Modeling reveals how dwarf planet Ceres is fueling unexpected geological activity

For a long time, our sight of Ceres was hazy, said Scott King, a geoscientist at Virginia Tech College or University of Science. A dwarf planet and the largest body found in the asteroid belt — the region between Jupiter and Mars dotted with hundreds of thousands of asteroids — Ceres had no distinct surface features in existing telescopic observations of Earth.

Then, in 2015, the misty orb that was Ceres appeared. This view was astounding to scientists such as King. including its composition and buildings, which revealed unexpected geological activity.

Scientists had seen the general size of Ceres in previous observations. He was so small that it was assumed he was inactive. Instead, Dawn discovered a large plateau on one side of Ceres that covered a fraction of the dwarf planet, similar to what a continent might occupy on Earth. Around him were fractures in the rocks clustered in one place. And there were visible traces of an ocean world: deposits all over the area where minerals had condensed as the water evaporated – the mark of a frozen ocean.

A professor in the Department of Geosciences, King, who mainly studies larger bodies such as planets, wanted to know how a body as small as Ceres could generate the heat needed to power this form of activity. geological and explain the floor characteristics captured by Aube.

Thanks to modeling, he and a team of scientists from several universities as well as the United States Geological Survey and the Planetary Science Institute discovered that the decay of radioactive elements inside Ceres could keep it active. Their findings were recently published in American Geophysical Union Improvements.

King’s study of large planets such as Earth, Venus and Mars had always shown him that planets begin to heat. The collision between the objects that form a planet creates this initial heat. Ceres, on the other hand, was never large enough to become a planet and generate heat in the same way, King said. To find out how it could still generate enough heat to fuel geologic activity, he used theories and computational tools previously applied to larger planets to study Ceres’ interior, and he searched for evidence that could back it up. its patterns in the data returned by the Dawn mission.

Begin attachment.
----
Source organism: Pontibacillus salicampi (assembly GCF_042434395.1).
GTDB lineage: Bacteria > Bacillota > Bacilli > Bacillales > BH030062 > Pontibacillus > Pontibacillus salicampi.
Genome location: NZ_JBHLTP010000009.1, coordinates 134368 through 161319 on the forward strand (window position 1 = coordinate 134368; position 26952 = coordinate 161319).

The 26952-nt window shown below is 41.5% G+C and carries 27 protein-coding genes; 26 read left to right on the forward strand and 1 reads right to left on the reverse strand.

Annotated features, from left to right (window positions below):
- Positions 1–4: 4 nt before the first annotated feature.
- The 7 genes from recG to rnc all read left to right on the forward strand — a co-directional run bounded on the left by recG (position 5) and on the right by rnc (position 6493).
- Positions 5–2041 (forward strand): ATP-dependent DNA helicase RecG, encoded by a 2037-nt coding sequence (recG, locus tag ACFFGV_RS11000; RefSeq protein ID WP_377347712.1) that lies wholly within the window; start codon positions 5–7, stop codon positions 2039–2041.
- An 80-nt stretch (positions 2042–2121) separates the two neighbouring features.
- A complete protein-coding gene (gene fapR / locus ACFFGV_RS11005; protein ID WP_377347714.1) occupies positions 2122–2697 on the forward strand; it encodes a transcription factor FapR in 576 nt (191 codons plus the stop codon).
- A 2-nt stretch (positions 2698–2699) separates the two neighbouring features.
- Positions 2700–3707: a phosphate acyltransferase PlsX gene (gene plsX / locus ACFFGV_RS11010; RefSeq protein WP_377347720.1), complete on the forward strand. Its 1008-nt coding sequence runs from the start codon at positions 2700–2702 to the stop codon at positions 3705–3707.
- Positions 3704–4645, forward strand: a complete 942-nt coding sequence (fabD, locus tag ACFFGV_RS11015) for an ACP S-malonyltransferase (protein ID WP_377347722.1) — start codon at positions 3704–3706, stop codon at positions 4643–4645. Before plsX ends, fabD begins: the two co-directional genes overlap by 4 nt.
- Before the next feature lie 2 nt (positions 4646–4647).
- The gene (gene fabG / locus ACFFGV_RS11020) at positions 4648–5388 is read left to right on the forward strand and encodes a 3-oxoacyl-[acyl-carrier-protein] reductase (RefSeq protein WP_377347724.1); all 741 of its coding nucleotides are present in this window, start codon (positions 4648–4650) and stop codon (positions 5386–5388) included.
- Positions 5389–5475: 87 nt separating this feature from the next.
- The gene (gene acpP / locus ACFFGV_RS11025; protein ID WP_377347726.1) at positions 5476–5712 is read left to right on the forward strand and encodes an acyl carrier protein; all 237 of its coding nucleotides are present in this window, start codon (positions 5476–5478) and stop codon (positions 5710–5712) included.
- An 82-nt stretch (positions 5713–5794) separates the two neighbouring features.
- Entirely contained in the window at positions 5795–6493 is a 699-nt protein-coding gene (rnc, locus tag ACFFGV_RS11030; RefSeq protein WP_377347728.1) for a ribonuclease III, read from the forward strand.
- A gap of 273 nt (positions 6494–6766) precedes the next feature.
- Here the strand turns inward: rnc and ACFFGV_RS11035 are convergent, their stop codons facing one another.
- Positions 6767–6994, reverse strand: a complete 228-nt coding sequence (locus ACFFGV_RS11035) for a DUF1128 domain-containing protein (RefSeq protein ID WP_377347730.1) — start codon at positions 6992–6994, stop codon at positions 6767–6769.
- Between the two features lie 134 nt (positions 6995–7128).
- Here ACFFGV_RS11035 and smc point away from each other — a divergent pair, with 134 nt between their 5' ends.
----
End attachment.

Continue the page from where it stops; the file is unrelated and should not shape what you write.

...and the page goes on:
The team’s model of the interior of the dwarf planet showed a unique sequence: Ceres started cold and warmed up due to the decay of radioactive elements such as uranium and thorium – which alone were enough to fuel its activity – until the interior became unstable.

“What I would see in the model is that, all of a sudden, part of the inside would start to heat up and move up and then the other part would move down,” King said.

This instability could explain some of the surface features that had formed on Ceres, as revealed by the Dawn mission. The great plateau had formed on one side of Ceres with nothing on the other side, and the fractures were clustered in one place around it. The focus of features in a hemisphere signaled to King that the instability had occurred and left an obvious impact.

“It turned out that you could show in the model that where one hemisphere had this instability going up, it would cause extension at the surface area, and that matched those patterns of fractures,” King said. the basis of the team’s model, Ceres did not follow the typical pattern of a hot-first-cold-second planet, with its own cold, hot-and-cold-again pattern. “What we’ve shown in this paper is that radiogenic heating alone is enough to create interesting geology,” King said.

He sees similarities with Ceres in the moons of Uranus, which a study commissioned by NASA and the Nationwide Science Foundation recently deemed high priority for a major robotic mission. With further improvements to the model, he looks forward to exploring their interiors as well.

“Some of these moons are not too different in size from Ceres,” King said. “I think applying the model would be really exciting.”

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